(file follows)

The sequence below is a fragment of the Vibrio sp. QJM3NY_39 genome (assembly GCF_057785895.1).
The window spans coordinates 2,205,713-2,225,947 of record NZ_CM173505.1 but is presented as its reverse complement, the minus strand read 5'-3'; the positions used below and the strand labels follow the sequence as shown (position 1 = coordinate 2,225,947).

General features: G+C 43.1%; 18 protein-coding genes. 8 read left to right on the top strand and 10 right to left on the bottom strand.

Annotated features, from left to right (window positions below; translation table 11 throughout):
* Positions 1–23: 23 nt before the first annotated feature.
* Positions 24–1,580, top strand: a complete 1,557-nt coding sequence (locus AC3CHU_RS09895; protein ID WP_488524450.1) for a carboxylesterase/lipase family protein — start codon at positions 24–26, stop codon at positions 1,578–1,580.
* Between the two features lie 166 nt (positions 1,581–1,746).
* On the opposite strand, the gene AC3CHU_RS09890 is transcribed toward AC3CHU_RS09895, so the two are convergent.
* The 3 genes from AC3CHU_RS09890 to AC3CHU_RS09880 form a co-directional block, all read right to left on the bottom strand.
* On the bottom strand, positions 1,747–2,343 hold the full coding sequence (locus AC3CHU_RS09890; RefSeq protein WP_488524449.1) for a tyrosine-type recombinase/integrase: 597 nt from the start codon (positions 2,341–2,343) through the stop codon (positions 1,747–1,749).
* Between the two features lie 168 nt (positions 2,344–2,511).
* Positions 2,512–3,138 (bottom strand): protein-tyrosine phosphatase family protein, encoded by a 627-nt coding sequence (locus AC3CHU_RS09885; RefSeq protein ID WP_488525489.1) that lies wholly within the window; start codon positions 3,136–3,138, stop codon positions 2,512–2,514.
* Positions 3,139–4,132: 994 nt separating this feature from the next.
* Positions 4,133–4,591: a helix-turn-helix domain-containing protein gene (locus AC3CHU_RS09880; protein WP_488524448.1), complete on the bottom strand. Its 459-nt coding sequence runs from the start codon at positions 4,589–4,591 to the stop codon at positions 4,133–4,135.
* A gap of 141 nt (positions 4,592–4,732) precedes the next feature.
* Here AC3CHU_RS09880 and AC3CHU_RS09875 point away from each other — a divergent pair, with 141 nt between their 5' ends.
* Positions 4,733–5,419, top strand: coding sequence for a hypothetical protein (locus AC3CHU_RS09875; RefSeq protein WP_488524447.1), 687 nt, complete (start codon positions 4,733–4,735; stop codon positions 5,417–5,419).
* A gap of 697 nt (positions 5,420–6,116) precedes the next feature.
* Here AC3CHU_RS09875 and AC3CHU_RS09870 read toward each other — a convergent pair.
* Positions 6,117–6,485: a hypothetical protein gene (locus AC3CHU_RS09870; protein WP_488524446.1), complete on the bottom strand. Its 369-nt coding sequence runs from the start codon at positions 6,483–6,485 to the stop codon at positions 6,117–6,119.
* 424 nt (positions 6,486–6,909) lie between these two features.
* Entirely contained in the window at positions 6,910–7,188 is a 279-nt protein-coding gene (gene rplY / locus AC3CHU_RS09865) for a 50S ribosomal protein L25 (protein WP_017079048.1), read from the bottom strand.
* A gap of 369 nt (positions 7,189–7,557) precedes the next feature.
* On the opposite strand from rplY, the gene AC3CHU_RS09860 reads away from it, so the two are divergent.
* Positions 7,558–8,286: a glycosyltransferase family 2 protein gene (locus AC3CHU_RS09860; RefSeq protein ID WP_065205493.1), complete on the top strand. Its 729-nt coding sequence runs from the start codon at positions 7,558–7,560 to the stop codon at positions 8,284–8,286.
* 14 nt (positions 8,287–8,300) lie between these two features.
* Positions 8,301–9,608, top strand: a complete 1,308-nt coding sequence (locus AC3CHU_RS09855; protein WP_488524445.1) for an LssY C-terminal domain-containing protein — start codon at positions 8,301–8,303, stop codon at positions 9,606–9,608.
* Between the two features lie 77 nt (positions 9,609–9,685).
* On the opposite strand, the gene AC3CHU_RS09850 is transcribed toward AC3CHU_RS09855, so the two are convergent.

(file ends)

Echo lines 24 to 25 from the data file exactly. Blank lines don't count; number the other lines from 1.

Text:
* On the opposite strand from rplY, the gene AC3CHU_RS09860 reads away from it, so the two are divergent.
* Positions 7,558–8,286: a glycosyltransferase family 2 protein gene (locus AC3CHU_RS09860; RefSeq protein ID WP_065205493.1), complete on the top strand. Its 729-nt coding sequence runs from the start codon at positions 7,558–7,560 to the stop codon at positions 8,284–8,286.